In January 2008, a draft agreement between Latvia and the Russian Federation was transmitted for consultation. Consequently, Latvia has been asked to explain the process of issuing local border traffic permits by the Russian Federation in the form of visas. . In June 2009, Latvia submitted a revised draft, which introduced a specific local border permit, which took into account the concerns expressed on the visa format. However, the modified draft contains the requirement to be in possession of travel medical insurance. In addition, the border area consists of administrative units on Russian territory which go beyond the scope of the local border area. Latvia has been requested to modify these points.
- Slovakia – Ukraine
In March 2008, Slovakia transmitted the first draft bilateral agreement to the Commission for consultation. During this process the Commission considered that the draft agreement was not compatible with the LBT Regulation as the local border traffic area exceeded what is allowed under the LBT Regulation. Slovakia modified the agreement and it entered into force on 27 September 2008. Subsequently, in November 2008, the Slovak authorities provided the Commission with a map of the local border area. Although the map clearly indicates that the local border area was modified, the Commission's initial assessment is that the changes made by the Slovak authorities in the final version of the agreement may still not be sufficient to make this bilateral agreement fully compatible with the LBT Regulation as regards the scope of the border area. By June 2009, 466 local border traffic permits had been issued, while 54 applications had been refused.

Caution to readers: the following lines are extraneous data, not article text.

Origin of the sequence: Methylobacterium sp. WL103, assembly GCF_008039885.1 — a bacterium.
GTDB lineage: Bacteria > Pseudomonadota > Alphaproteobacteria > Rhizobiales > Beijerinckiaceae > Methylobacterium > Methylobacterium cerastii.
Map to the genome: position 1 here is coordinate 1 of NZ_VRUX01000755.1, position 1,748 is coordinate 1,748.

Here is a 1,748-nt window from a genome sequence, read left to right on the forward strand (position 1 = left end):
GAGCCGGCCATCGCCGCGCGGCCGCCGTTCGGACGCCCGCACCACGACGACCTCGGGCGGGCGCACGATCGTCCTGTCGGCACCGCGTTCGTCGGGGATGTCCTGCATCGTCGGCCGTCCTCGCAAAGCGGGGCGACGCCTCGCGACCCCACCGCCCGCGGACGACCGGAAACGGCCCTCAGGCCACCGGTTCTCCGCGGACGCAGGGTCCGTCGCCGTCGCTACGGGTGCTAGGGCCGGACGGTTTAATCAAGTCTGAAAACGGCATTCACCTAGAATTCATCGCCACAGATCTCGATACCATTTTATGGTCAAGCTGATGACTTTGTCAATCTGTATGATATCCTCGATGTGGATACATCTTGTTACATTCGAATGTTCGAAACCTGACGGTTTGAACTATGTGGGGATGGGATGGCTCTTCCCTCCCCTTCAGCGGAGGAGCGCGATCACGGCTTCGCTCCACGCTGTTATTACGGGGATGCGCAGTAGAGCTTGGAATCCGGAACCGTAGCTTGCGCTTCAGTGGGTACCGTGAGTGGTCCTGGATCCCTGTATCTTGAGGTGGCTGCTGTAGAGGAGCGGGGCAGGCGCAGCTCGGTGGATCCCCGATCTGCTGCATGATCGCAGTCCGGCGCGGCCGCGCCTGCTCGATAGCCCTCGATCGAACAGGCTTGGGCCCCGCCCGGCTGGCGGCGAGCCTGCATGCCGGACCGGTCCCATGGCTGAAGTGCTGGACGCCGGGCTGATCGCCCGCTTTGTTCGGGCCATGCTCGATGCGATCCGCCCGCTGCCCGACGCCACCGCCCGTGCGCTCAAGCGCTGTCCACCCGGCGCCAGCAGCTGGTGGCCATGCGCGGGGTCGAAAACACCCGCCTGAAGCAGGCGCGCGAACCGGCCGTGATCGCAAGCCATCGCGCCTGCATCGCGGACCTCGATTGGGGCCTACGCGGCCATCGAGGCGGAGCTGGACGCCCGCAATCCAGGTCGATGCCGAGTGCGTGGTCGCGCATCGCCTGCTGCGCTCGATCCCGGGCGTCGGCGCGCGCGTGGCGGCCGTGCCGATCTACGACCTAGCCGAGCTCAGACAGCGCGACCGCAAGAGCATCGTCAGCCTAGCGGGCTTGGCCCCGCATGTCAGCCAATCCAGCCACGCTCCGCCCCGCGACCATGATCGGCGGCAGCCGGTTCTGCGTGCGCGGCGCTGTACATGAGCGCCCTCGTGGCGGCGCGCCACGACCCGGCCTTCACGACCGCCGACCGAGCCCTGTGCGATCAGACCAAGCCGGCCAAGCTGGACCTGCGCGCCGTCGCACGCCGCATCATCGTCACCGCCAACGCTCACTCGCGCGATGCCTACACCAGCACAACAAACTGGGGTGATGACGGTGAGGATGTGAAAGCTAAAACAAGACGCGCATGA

- Poland – Belarus
In April 2008, the draft agreement between Poland and Belarus was also transmitted to the Commission for consultation. As this agreement was virtually identical to the one between Poland and Ukraine, the same two incompatibilities were also found: the scope of the border area (50 km instead of 30 km) and the requirement imposed on the beneficiaries of the local border traffic regime to be in possession of travel medical insurance. In this case also, Poland has been requested to amend the relevant parts of the agreement. End of April 2009, Poland transmitted a modified draft agreement which took into account the comments made on the border area while maintaining the requirement of travel medical insurance. End of June 2009, Poland has been requested to amend the agreement accordingly.